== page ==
Of the interviewees, 46 were full users, 92 were partial users and 35 were residual users. The major part of the full users (37 people, 80%) belonged to the first stratum.
Considering the sampling fractions, the composition of the enrolled population was: 57.3% of partial users (CI 95%: 48.6;65.5), 26.5% of residual users (CI 95%: 19.4;35.2) and 16.2% of full users (CI 95%: 11.3; 22.6).
As regards to socioeconomic characteristics (Table), there were differences between the three groups. Despite the reduced sample sizes, it was possible to verify that the residual and full groups differed in almost all the evaluated characteristics. When the residual and partial groups were compared, the differences between the estimated percentages were no longer statistically significant for some characteristics. Comparing the partial and full groups, we identified a statistically significant difference only for "used another health service in the last 12 months".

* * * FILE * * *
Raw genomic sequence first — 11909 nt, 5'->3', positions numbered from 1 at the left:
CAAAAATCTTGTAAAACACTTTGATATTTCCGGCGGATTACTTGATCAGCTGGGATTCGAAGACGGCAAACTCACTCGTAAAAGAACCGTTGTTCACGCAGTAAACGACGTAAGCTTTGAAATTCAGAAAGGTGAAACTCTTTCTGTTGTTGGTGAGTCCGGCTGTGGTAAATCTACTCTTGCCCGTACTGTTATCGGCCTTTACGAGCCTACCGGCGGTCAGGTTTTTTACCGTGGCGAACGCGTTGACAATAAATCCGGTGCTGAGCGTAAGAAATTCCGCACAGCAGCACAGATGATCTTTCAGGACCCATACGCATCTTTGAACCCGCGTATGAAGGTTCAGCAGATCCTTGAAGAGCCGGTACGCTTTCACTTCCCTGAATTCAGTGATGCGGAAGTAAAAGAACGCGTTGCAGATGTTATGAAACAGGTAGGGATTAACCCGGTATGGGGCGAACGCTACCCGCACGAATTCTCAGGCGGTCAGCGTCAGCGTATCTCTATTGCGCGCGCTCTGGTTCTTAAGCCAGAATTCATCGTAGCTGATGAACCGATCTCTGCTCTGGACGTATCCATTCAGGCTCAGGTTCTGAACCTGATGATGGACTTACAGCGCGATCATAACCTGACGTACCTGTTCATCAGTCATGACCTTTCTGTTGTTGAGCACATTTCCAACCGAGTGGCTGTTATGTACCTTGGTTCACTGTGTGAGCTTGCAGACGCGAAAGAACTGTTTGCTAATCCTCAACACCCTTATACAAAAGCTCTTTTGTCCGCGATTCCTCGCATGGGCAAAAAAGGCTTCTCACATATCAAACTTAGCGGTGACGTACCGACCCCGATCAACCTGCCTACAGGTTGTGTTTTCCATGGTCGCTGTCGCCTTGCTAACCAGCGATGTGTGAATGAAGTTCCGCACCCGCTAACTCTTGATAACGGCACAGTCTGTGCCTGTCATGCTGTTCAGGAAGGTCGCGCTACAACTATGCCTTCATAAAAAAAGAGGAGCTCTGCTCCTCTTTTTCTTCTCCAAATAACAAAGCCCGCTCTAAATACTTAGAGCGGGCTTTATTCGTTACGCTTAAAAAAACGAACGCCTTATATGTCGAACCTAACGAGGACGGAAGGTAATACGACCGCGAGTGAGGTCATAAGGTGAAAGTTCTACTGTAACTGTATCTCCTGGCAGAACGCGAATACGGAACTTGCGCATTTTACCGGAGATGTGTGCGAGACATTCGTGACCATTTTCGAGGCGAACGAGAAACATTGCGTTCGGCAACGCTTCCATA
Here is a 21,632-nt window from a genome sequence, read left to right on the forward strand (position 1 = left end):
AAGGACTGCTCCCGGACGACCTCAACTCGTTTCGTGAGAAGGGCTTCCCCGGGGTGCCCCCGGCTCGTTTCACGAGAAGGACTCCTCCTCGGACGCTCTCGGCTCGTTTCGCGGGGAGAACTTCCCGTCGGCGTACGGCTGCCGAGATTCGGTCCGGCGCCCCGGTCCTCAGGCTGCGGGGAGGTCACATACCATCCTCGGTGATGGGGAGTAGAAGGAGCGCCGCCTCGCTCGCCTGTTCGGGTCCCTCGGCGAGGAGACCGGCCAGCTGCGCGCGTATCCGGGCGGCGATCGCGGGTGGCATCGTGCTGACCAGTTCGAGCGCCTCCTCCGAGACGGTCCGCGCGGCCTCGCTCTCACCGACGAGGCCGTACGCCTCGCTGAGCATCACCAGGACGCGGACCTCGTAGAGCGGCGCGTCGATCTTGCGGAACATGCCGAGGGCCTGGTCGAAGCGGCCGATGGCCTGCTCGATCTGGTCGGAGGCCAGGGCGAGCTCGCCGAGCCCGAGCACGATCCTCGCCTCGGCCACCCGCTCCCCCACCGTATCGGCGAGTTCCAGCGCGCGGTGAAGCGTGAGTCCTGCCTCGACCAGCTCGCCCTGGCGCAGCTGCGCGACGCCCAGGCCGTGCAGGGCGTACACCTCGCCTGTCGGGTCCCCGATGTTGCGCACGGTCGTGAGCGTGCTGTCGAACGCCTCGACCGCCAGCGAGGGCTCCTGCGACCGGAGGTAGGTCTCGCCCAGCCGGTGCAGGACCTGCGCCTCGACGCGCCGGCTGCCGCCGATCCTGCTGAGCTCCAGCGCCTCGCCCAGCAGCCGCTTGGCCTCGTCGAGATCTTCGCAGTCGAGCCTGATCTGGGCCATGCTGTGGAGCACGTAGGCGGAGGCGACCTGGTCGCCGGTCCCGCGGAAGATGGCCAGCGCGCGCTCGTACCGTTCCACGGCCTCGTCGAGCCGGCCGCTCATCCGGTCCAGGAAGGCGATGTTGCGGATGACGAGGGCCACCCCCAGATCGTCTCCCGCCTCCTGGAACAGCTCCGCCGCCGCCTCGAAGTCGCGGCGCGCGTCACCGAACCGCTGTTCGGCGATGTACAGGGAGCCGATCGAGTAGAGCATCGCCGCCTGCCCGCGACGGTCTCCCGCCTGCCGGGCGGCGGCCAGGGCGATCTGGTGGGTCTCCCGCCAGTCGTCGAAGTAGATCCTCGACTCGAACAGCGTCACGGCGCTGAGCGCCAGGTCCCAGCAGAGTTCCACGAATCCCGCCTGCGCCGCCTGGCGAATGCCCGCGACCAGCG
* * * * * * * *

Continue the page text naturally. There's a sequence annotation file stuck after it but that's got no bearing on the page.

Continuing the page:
The full users also utilized other health services, while the residual and partial ones did not in the same proportion.
One of the advantages of the two-stage sampling is the possibility of privileging the inclusion in the sample of individuals which characteristics of interest that are rare.1,3,4 Despite producing some failures, low application cost tracking instruments can be used in the first sampling to classify the elements according to a "suspicion" of the presence of the characteristic of interest.
In the present study, the interview with the ACS used in the screening process proved to be a quick and economic form of identifying people who made "full use" of the health service. The majority (80%) of the people of this group found in the sample derived from the first stratum. In addition, the ACSs were requested to identify people who would belong to the "full use" group, without specifying the period of such use. However, in the inquiry, only the last 12 months were considered. Consequently, some of the people placed in the first stratum were subsequently classified as "partial or residual use".